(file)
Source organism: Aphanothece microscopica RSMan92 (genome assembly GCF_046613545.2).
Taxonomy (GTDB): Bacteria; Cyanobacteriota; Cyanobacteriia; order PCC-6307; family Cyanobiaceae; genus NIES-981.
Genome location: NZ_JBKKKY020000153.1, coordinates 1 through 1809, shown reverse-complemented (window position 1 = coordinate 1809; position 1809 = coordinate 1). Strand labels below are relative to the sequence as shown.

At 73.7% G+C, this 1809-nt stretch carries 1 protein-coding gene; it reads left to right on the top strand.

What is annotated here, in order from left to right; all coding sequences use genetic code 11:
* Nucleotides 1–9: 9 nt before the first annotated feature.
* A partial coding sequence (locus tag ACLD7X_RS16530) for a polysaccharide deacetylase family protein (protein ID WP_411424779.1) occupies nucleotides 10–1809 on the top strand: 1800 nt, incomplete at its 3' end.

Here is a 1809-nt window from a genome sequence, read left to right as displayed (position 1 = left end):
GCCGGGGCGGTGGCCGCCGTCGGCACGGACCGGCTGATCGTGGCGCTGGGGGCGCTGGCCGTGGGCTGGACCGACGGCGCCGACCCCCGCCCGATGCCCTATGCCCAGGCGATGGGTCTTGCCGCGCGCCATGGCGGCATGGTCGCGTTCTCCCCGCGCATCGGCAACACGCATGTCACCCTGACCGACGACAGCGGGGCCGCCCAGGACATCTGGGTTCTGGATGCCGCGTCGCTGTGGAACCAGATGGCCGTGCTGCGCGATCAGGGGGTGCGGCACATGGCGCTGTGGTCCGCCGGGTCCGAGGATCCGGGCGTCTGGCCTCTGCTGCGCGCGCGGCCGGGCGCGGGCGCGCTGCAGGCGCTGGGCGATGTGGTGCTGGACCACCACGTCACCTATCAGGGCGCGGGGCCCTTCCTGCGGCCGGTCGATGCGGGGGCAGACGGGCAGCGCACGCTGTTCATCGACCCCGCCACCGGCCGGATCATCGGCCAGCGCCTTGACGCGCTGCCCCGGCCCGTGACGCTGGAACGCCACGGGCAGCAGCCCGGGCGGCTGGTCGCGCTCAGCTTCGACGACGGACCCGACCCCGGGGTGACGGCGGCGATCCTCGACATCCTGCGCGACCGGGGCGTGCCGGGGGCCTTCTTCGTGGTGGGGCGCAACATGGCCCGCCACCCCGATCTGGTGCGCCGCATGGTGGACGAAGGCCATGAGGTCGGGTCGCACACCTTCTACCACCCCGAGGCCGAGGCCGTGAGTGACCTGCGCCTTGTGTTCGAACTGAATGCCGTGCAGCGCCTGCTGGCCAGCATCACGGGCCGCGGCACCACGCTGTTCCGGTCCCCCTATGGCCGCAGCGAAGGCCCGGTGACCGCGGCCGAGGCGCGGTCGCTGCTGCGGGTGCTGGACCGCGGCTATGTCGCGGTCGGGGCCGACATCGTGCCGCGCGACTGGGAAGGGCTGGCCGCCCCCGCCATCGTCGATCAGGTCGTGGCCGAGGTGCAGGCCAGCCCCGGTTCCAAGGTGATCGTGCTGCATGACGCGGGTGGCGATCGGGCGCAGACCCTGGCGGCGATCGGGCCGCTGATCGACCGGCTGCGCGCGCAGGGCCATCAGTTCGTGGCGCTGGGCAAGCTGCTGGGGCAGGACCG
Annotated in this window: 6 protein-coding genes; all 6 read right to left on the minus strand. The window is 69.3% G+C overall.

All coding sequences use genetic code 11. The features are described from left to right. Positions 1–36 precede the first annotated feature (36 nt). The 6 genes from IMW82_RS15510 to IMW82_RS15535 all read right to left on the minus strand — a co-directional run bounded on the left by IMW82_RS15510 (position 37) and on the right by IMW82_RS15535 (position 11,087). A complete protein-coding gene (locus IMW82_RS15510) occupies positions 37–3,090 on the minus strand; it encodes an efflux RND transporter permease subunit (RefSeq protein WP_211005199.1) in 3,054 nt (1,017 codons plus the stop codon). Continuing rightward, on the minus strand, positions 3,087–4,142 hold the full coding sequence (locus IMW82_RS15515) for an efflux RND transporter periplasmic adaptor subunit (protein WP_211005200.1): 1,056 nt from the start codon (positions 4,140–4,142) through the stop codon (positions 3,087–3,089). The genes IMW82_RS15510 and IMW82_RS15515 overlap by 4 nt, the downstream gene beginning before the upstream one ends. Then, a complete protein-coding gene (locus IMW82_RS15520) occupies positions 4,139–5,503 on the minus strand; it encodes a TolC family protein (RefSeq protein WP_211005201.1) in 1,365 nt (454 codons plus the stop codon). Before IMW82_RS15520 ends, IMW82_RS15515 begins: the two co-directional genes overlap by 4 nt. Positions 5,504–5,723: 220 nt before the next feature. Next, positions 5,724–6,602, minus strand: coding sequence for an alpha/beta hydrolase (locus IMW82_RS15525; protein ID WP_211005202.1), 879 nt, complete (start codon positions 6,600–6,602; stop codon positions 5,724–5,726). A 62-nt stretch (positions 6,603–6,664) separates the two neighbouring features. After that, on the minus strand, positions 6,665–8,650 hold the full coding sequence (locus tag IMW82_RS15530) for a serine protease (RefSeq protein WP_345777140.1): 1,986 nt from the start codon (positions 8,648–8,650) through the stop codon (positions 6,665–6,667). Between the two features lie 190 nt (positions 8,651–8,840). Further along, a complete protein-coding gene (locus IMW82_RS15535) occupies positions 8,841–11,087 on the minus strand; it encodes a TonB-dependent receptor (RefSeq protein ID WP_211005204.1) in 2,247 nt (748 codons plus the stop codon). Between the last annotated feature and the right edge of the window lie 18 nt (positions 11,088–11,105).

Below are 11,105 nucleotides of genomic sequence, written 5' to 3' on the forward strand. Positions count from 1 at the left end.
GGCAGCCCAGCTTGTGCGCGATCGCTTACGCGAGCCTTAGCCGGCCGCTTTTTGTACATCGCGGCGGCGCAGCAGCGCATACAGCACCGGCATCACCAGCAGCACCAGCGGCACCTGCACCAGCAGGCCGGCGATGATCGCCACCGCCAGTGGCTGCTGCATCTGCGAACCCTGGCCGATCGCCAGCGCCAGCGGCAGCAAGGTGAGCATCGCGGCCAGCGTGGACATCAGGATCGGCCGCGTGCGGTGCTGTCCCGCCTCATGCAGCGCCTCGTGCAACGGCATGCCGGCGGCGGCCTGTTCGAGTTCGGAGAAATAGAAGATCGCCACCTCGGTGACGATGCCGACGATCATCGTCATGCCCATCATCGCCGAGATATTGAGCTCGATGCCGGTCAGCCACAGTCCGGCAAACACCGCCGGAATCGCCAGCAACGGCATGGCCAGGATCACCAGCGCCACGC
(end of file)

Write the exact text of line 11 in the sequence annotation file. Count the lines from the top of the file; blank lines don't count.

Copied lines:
All coding sequences use genetic code 11. The features are described from left to right. Positions 1–36 precede the first annotated feature (36 nt). The 6 genes from IMW82_RS15510 to IMW82_RS15535 all read right to left on the minus strand — a co-directional run bounded on the left by IMW82_RS15510 (position 37) and on the right by IMW82_RS15535 (position 11,087). A complete protein-coding gene (locus IMW82_RS15510) occupies positions 37–3,090 on the minus strand; it encodes an efflux RND transporter permease subunit (RefSeq protein WP_211005199.1) in 3,054 nt (1,017 codons plus the stop codon). Continuing rightward, on the minus strand, positions 3,087–4,142 hold the full coding sequence (locus IMW82_RS15515) for an efflux RND transporter periplasmic adaptor subunit (protein WP_211005200.1): 1,056 nt from the start codon (positions 4,140–4,142) through the stop codon (positions 3,087–3,089). The genes IMW82_RS15510 and IMW82_RS15515 overlap by 4 nt, the downstream gene beginning before the upstream one ends. Then, a complete protein-coding gene (locus IMW82_RS15520) occupies positions 4,139–5,503 on the minus strand; it encodes a TolC family protein (RefSeq protein WP_211005201.1) in 1,365 nt (454 codons plus the stop codon). Before IMW82_RS15520 ends, IMW82_RS15515 begins: the two co-directional genes overlap by 4 nt. Positions 5,504–5,723: 220 nt before the next feature. Next, positions 5,724–6,602, minus strand: coding sequence for an alpha/beta hydrolase (locus IMW82_RS15525; protein ID WP_211005202.1), 879 nt, complete (start codon positions 6,600–6,602; stop codon positions 5,724–5,726). A 62-nt stretch (positions 6,603–6,664) separates the two neighbouring features. After that, on the minus strand, positions 6,665–8,650 hold the full coding sequence (locus tag IMW82_RS15530) for a serine protease (RefSeq protein WP_345777140.1): 1,986 nt from the start codon (positions 8,648–8,650) through the stop codon (positions 6,665–6,667). Between the two features lie 190 nt (positions 8,651–8,840). Further along, a complete protein-coding gene (locus IMW82_RS15535) occupies positions 8,841–11,087 on the minus strand; it encodes a TonB-dependent receptor (RefSeq protein ID WP_211005204.1) in 2,247 nt (748 codons plus the stop codon). Between the last annotated feature and the right edge of the window lie 18 nt (positions 11,088–11,105).